Tuesday, April 17, 2018

A correction.

A few years ago, I got an interesting Ask The Maui Monster question about preparing for life with kids. My last piece of advice to him was:

"As for becoming second fiddle, I don't think you have to worry. But just in case, you may want to be extra nice. I, for example, have started spending nights on the floor next to the bed rather than on it, draped over Dan and Tiia. I'm sure this gesture will not go unnoticed when their time comes."

I'd like to redact this, as nothing about it was accurate. I became second fiddle immediately, then third fiddle shortly thereafter. Also, sleeping on the floor? Yeah right.

On a related note, Milo told Dan the other day that he thought he was a cat person. I wonder if that means we're getting a cat?

I can't be fourth fiddle.

Sunday, April 8, 2018

Ask The Maui Monster...

Dear Maui Monster...

Your story's inspired me — so much so that I want your vet to be my vet. Also, I don't love my vet. Too many cats. My people are moving next month, so I'm thinking this is a good chance to push them in a different direction. How should I approach this? 

- Dundas Envy

Hi Dundas Envy...

Thanks for the question. And yeah, you SHOULD want my vet to be your vet, 'cause the docs at Dundas West are amazing. And when say amazing, I mean fantabulously, phonmeniminally, stupenditiously amazing.
Dr. Bainbridge (my "family doc") and Dr. Kilburn (lady with the sharp knife)

After my surgery, when Dan was a mess and didn't have the strength or alertness to look after me, the DuWe crew let me hang out there all day for three full days. They took turns chillin' with me on the floor, takin' me out for air and toppin' up those lovely pain meds.

Funny thing about vets: the more you go, the more comfortable you feel there. Not so much with the groomer.

But I digress....

If you want to move your file to Dundas West, here's what you do:

Step 1: Get your peeps to turn on your current vet.
To do this, you have to create a bit of anxiety.

So next time you're in an examination room and your vet comes in, hide under the table and make your vet literally drag you out. Now, it's important NOT to resist. Go limp so your people see the vet drag your "lifeless" body into the centre of the room. Yeah, it's a bit manipulative, but so effective. It's one of those things no one can un-see...like when Dan saw me peeing on a lady's wheelchair.

Anyway, once that image is burned into your peoples' heads, your vet is subliminally tarnished for life. That's not to say they'll rush home to google "new vets," but they'll definitely be open the idea. This leads you to...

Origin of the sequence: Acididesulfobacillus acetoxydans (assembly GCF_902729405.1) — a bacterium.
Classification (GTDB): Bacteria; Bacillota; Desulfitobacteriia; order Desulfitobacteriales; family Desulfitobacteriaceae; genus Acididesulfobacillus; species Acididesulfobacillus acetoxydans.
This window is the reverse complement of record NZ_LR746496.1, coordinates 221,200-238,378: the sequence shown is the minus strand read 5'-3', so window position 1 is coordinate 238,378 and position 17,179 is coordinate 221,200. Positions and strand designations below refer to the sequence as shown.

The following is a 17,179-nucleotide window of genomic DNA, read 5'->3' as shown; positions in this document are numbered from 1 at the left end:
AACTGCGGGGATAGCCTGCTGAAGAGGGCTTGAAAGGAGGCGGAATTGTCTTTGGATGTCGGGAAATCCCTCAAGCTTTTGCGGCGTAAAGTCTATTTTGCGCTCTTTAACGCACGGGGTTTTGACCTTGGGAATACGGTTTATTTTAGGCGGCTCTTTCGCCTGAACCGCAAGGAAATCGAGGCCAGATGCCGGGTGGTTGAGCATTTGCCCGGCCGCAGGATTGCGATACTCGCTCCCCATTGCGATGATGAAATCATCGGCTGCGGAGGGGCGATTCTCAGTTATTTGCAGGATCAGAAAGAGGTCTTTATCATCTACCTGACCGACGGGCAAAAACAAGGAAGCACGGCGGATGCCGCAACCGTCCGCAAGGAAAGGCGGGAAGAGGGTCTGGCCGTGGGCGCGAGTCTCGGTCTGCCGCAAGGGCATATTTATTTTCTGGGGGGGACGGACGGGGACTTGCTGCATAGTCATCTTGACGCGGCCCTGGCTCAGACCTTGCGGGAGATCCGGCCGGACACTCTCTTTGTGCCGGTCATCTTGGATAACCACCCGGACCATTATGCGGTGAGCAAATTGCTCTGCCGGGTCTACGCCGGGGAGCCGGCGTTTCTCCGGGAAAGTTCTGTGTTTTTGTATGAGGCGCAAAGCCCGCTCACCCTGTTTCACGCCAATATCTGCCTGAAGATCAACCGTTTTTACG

Step 2: Put Scott Bainbridge on your peoples' radar.
I credit Dr. B. with turning my people on to turning me on to cheese. That alone should be enough, but if it isn't, here's some more ammo: he runs a kids future vet camp; he always sits on the floor with me; and he's handsome with a great smile.

Of course, your people are gonna need more than that to switch vets — perhaps something so practical or awesome that it's worth the drive to Dundas and Roncy...like the lunch menu at Barque. It's a few doors down. And the name's...well...pretty perfect.

Step 3: Pick a fight at Dog Hill in High Park.
Now, for this to happen, you have to get yourself to High Park...and it's remarkably easy to do this time of year because of the cherry blossoms. But, because (I'm guessing) you haven't mastered speech yet, you'll have to "suggest" a visit. Here are a few ways to do that:

1. Pick a white flower out of someone's garden and show it to your people (upside: easy connection, downside: possible shoe thrown at you by a stranger).

2. Pick a cherry out of someone's picnic basket and show it to your people (upside: where there's picnic baskets, there's almost always meat and cheese, downside: see above).

3. Spell out "cherry blossoms at high park" using individual pieces of kibble while your people are at work (pros: on the nose, cons: same).

When you get to High Park, you'll no doubt get to Dog Hill. No one goes to High Park and doesn't go to Dog Hill It'd be like taking a trip to Amsterdam and not going to the Clara Maria Kaas & Klompenmakerij. Insane, I know.

When you get to Dog Hill, look for the biggest, baddest bruiser and throw down. You'll have to stand in there long enough to get scratched or bitten. But when you do, and your peeps ask the other peeps there about the closest vet, at least one of them'll mention Dundas West.  Of course, your people will remember the name from the all the Bainbridge material you fed them and the circle will be complete.

You'll go there, your people will fall in love, and that'll be that.

Monday, April 2, 2018

A Three Like Me!

This is Sydney. She's lives down the street from me.  She's been walking around with a big-ass grin on her face for as long as I've known her. I used to wonder if I'd be the same way. Turns out, I would be.

We got to chatting last night and I got a few pointers. She said the big thing she had to get used to was people feeling sorry for her. And I get it. I have people all over the place feeling sorry for me because I'm on three.

For the record, the only reason anyone should ever feel sorry for me is because I lost my seat in the car.

Friday, March 30, 2018

The Shechyanu

Blessed are You, Lord our God, Ruler of the universe who has kept us alive, and sustained us, and enabled us to reach this festive moment.

It's Zeddie's favourite prayer. Now it's mine too.

Also, I have to say that I'm a big fan of Zeddie as a name. I workshopped this a few years ago — I didn't get very far.